Communities come together to keep historic Bartram Oak healthy
To call the Bartram Oak magnificent would be an understatement. The tree’s trunk is 90 inches wide, and its canopy, when healthy, is about 100 feet across.
Driving along State Road 40 out of Volusia County and across the bridge to Astor, it’s impossible to miss the tree. People riding by on wagons hundreds of years ago likely had a hard time missing it, too.
The Bartram Oak’s health was called into question last year when branches facing the roadway began dying, but county and state arborists say there’s hope for nursing the old tree back to health.
County and state environmental staff are interested in making sure the historic live oak remains healthy, and a joint meeting of county staff, state staff and the landowner convened in the shade of the tree’s canopy March 29 to discuss problems and solutions.
The first problem identified was the dying branches facing the road. With the dead branches mostly localized in one area, some of the environmental experts suspected a utility crew mistakenly sprayed herbicide on the tree.
According to Volusia County Forester Keith Abrahamson, no utility company has claimed responsibility.
The second issue identified was fungal growths on the old oak’s trunk. Florida Department of Agriculture and Consumer Services Environmental Supervisor Ray Jarrett had previously spotted big orange mushrooms, colloquially known as Chicken of the Woods, growing on the tree. While the mushrooms are considered a delicious treat for people, Jarrett said, they’re a bad sign for a tree’s health.
FDACS Supervisor Jeffrey Eickwort explained.
“It feeds on the cellulose, the mortar of the tree’s makeup,” he said. “It is the kind of decay that can cause sudden failure.”
It’s not necessarily a death sentence, though. County and state staff recommended trimming back the dead wood and administering special fertilizer to help kick the tree’s growth into overdrive. The arborists and foresters also recommended the landowner contact the state’s Environmental Services to conduct a more thorough investigation.
Thankfully, the old oak is in good hands. The tree is near S.R. 40’s right of way, but the land it sits on is owned by Steve Mackall, an Osteen resident who often gets up to the area on the weekends. The land and the tree have been in his family for generations.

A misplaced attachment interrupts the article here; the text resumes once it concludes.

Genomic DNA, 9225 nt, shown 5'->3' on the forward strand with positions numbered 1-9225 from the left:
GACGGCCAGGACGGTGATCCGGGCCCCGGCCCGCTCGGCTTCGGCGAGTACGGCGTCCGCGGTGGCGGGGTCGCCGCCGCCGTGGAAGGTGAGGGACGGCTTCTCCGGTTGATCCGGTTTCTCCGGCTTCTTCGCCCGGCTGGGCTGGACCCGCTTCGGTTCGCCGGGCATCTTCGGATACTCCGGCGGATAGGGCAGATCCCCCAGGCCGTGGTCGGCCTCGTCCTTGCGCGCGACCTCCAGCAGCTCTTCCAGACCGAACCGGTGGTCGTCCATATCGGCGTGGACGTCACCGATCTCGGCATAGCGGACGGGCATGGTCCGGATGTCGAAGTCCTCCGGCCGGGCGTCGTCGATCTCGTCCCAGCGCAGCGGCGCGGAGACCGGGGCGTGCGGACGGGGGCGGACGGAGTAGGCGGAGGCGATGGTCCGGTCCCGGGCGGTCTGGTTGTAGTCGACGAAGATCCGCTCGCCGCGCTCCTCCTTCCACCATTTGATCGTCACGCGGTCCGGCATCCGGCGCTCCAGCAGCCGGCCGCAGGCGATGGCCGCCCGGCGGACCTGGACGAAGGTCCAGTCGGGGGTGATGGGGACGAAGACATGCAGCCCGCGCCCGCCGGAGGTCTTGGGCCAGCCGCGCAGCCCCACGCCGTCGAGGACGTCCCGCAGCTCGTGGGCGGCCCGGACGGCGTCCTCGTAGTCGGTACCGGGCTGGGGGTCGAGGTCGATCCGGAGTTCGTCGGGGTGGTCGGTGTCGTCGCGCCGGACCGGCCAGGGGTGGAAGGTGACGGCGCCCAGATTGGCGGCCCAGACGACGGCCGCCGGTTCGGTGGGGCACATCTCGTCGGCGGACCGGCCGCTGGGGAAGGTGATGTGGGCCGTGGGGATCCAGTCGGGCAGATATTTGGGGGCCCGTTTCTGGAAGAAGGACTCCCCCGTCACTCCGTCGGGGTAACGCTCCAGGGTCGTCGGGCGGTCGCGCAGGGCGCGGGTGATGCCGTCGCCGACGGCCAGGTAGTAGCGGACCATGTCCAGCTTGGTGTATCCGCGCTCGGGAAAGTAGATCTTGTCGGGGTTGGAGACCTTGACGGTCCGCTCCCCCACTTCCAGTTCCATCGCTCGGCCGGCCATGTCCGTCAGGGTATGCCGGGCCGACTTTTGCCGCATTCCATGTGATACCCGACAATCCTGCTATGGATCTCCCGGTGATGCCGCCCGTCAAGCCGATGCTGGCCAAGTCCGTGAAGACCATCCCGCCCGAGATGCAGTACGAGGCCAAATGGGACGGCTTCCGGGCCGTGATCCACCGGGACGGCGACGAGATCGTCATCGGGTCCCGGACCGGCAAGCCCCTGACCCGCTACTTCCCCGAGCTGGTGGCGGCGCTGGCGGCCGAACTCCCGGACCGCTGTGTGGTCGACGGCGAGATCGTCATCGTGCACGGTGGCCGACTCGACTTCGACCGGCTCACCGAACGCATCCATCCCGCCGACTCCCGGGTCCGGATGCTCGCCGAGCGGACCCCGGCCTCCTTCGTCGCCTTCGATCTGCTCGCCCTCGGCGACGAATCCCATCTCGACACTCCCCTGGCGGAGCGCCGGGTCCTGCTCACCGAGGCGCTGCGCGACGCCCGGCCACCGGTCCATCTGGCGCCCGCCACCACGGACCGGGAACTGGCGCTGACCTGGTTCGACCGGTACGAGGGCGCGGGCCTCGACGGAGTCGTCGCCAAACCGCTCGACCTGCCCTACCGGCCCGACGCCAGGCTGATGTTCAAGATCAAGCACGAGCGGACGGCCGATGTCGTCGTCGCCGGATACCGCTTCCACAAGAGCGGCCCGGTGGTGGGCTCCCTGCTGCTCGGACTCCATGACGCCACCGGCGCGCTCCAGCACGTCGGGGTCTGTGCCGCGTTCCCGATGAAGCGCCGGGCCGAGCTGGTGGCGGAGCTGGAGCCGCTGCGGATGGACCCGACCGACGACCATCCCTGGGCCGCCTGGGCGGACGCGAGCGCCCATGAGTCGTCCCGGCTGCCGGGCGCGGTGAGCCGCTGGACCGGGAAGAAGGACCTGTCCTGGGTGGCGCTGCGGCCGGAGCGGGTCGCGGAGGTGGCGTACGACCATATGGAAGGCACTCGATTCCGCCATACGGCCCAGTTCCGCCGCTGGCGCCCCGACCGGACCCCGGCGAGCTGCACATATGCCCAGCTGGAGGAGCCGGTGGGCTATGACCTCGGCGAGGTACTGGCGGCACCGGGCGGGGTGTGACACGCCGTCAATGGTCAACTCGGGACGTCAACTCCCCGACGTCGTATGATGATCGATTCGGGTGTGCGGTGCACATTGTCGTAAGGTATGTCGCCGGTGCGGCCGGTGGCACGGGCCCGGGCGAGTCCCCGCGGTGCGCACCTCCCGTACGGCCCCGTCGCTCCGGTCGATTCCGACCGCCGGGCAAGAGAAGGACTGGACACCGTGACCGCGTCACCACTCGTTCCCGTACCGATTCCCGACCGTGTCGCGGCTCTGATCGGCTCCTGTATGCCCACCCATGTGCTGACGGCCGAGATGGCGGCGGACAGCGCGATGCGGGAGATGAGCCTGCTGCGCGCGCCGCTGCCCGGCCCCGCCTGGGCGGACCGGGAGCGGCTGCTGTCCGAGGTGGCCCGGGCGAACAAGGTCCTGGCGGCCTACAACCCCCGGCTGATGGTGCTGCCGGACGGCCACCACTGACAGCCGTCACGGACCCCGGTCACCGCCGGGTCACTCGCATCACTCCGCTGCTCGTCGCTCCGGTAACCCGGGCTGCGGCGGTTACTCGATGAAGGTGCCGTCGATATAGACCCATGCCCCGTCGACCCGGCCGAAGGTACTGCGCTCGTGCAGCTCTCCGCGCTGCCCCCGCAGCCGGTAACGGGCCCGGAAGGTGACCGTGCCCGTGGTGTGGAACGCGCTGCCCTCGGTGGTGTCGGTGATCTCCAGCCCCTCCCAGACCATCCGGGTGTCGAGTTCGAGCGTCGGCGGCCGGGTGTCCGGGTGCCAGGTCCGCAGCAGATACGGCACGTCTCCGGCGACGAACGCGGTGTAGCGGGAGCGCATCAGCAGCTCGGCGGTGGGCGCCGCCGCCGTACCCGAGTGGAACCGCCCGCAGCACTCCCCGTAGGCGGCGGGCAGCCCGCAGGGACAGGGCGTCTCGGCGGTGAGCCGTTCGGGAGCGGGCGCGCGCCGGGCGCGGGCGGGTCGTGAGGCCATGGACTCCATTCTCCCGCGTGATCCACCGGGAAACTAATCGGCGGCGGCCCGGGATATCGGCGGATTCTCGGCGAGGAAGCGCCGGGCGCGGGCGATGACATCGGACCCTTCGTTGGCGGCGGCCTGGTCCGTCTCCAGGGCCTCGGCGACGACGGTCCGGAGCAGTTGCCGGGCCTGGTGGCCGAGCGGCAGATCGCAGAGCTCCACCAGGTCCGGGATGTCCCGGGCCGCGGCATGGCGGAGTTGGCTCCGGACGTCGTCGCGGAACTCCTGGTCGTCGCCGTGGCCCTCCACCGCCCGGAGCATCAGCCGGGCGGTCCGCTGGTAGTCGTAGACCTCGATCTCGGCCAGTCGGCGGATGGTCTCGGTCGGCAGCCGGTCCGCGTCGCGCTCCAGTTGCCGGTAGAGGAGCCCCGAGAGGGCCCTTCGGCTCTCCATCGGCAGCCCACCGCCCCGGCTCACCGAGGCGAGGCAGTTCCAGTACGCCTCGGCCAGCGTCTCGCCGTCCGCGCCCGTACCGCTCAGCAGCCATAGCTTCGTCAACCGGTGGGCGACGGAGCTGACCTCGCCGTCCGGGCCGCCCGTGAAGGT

The property was originally purchased by his family, the Dillards, in the 1860s. It remained in the family for years, but was eventually sold. Mackall bought it back in 2020 for a sum of $90,000.
“The main reason for purchasing, other than it being a beautiful piece of property, was to have some control over the protection and care of the tree,” Mackall said. “There is so much history tied to the tree, the town of Astor and the Dillards. I just want to do my little part to preserve that history.”
When he had the opportunity to bring the land back into the family, he was hesitant — it wasn’t cheap, and he didn’t need more property, he said. It was his wife, Lynne Mackall, who insisted they buy the land, saying it would be great to bring the old Dillard family land back to a descendant.
Like the county and state, Steve Mackall has been keeping an eye on the tree for the past year. Along with following up on the county’s recommendations, he’s interested in fencing off the ground near the tree to prevent people from walking or driving.
Mackall also said he would consider the potential of turning the land into a conservation easement, which would allow him to maintain ownership while letting the state work to conserve it.
The story of Barney Dillard, defender of the oak
Most tourists driving west through Volusia in the direction of Ocala stop at the small town’s large landmark, a majestic live oak known as the Dillard Oak.